Get non participating blogs in LexBlog data base – lawyers, law firms, associations and companies. Expands the data base.
Curate Covid blog posts (writing about covid) at LexBlog (most every post). Large data base. Inspiration and recognition of the lawyers – profiles of them, their firms and their publishing.
Curate Covid blog posts per each larger law firm so that the lawyers in the firm have a searchable data base from which to access the firm’s knowledge they did not know was there. Nice business development tool for sharing proactively (email) with clients knowledge/resources from the firm. Curated publication ideally runs on a separate site ala Sheppard Mullin’s COVID-19 Insights.
We’ll begin contacting each of the large firms whose Covid content is not in our data base.
Curate Covid blog posts by state, via state bar and major metro bar associations. All but two bar associations have Covid related information. I’m not sure that any of them, other than the five running our portal product, are automatically feeding the information with lawyer’s insight from their state or metro area.
We’ll begin contacting each of the State and Metro Bars to make sure they’re offering their lawyers’ insight to the public like this.
Empower lawyers, law firms, law students and other legal professionals who want to contribute — get them blogs and spots. Lawyers want to help whoever they can. Bar associations, law schools and other organizations can be good partners to share word of the opportunity.
Provide education on how to help. Blogging can feel intimidating so can writing an article for direct contribution to a portal or LexBlog. LexBlog can make this easier by sharing the questions we needed answered for consumers and business. Think FAQ’s and this can be state and metro’s. The early legal web was built on lawyers helping people via FAQ’s. My first company, Prairielaw, had a ton of FAQ’s by area of the law and jurisdiction. So did lawyers.com when we expanded FAQ’s upon LexisNexis’ acquisition of Prairielaw. Great early legal bloggers kept track of the questions they and their staff got from clients and prospective clients.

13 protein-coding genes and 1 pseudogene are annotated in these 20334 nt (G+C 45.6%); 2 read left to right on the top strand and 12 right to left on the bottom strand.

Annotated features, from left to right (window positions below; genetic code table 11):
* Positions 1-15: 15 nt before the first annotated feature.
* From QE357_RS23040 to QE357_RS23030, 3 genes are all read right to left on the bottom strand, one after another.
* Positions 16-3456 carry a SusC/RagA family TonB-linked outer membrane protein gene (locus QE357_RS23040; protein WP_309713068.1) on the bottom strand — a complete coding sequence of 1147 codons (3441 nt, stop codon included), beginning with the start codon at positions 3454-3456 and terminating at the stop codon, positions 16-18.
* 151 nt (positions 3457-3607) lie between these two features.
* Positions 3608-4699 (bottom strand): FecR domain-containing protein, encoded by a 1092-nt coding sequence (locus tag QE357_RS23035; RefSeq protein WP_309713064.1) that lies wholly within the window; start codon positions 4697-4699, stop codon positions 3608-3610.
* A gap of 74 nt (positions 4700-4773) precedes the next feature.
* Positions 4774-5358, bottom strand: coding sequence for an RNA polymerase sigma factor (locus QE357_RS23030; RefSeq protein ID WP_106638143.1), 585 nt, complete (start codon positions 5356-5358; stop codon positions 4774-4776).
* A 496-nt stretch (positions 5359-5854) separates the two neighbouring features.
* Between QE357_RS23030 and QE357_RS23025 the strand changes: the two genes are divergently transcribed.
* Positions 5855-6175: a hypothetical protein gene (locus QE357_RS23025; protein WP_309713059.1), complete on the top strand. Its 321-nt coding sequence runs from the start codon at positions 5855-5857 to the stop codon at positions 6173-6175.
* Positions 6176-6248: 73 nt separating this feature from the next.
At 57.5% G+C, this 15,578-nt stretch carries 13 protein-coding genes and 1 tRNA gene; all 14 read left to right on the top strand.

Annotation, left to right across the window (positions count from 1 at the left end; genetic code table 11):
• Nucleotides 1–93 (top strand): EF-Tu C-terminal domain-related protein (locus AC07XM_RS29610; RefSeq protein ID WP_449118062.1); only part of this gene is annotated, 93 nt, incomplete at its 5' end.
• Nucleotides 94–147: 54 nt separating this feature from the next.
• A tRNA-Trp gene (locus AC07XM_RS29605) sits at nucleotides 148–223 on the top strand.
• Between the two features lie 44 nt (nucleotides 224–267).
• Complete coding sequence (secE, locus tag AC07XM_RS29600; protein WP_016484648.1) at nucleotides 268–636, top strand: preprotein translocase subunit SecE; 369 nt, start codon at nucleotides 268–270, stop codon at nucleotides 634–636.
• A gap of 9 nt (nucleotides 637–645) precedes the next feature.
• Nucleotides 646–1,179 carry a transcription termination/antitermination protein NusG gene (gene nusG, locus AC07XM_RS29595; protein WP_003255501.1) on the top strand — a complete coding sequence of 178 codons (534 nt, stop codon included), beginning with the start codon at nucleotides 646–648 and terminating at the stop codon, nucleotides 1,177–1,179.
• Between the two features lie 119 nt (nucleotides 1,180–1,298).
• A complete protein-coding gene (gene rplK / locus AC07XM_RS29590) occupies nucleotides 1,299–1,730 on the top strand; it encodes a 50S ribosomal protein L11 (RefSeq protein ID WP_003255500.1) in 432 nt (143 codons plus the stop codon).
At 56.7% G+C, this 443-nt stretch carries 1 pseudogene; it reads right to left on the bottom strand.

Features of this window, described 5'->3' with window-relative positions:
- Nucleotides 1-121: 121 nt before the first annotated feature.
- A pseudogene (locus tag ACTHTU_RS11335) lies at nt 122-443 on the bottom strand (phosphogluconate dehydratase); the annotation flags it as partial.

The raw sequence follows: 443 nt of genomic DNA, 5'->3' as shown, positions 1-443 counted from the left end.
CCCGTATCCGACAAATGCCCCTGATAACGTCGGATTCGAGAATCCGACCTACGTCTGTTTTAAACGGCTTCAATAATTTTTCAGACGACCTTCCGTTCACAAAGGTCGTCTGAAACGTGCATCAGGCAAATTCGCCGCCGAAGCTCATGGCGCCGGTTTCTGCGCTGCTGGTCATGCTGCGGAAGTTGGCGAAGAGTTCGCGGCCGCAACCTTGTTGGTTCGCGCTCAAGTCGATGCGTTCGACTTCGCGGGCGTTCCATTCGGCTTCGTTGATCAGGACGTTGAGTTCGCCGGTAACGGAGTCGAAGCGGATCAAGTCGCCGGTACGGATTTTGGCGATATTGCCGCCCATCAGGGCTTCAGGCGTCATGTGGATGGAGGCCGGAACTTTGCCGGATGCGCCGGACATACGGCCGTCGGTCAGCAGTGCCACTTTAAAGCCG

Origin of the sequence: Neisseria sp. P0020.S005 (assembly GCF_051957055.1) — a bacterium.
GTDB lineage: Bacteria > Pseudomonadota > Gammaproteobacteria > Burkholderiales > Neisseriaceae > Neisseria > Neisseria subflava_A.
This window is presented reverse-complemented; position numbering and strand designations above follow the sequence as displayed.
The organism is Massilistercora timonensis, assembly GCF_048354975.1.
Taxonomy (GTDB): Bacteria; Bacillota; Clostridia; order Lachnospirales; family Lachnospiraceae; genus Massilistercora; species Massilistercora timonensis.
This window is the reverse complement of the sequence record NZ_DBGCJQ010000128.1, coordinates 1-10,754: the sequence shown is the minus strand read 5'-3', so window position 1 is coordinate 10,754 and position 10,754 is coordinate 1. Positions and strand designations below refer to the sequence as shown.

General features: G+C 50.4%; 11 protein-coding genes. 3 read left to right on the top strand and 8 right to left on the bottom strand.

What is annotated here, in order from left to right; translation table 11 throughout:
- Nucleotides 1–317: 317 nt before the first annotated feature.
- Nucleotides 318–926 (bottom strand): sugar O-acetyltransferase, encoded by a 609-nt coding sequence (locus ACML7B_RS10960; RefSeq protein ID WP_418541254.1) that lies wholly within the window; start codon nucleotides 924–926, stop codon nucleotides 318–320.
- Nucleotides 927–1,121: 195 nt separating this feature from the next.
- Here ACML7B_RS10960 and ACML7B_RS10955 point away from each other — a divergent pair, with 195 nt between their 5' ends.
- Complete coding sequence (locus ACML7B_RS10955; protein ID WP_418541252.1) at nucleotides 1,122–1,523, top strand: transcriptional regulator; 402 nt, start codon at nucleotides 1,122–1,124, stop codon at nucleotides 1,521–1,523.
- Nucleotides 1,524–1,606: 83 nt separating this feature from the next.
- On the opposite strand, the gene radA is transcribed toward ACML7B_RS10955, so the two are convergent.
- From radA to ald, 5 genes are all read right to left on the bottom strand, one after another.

Cost should never be an impediment to helping people. LexBlog will work with legal professionals, law firms and associations to make certain that they have the opportunity to help people.
More to come – and how about #Blog4Good as a hashtag.
I spoke about the pandemic’s impact on law firm business development with Jack Newton, the co-founder and CEO of Clio, a couple weeks ago.
The emphasis was – at least for me – that this is the time to be as different and unique as possible. Being the same as other lawyers and you may not survive – literally.
What’s does it mean to be different? It can be as simple as doing something that no other lawyer in your town or state is doing.
Let’s take a Workers Compensation law practice.
People are not working, so they’re unlikely to get hurt. Administration claims may be slowed or stopped, so getting claims resolved has become near impossible. Defense lawyers can defend those claims not moving forward.
At the same time, hundreds of healthcare workers are being sickened by COVID-19. Here’s a story on such healthcare workers in the State of Washington, alone.
Publish a blog for the State of Washington healthcare workers COVID-19 workers compensation claims. You will quickly become the leading resource on the subject.
People will find the blog by Google and word of the blog will spread by word of mouth from healthcare worker to healthcare worker and family members to others, including healthcare workers.
Forget landing new cases, that may may well happen. But think “I’m am people helping on the front lines in the fight against the pandemic. I am making a real difference right from my family room. This is why I became a lawyer.”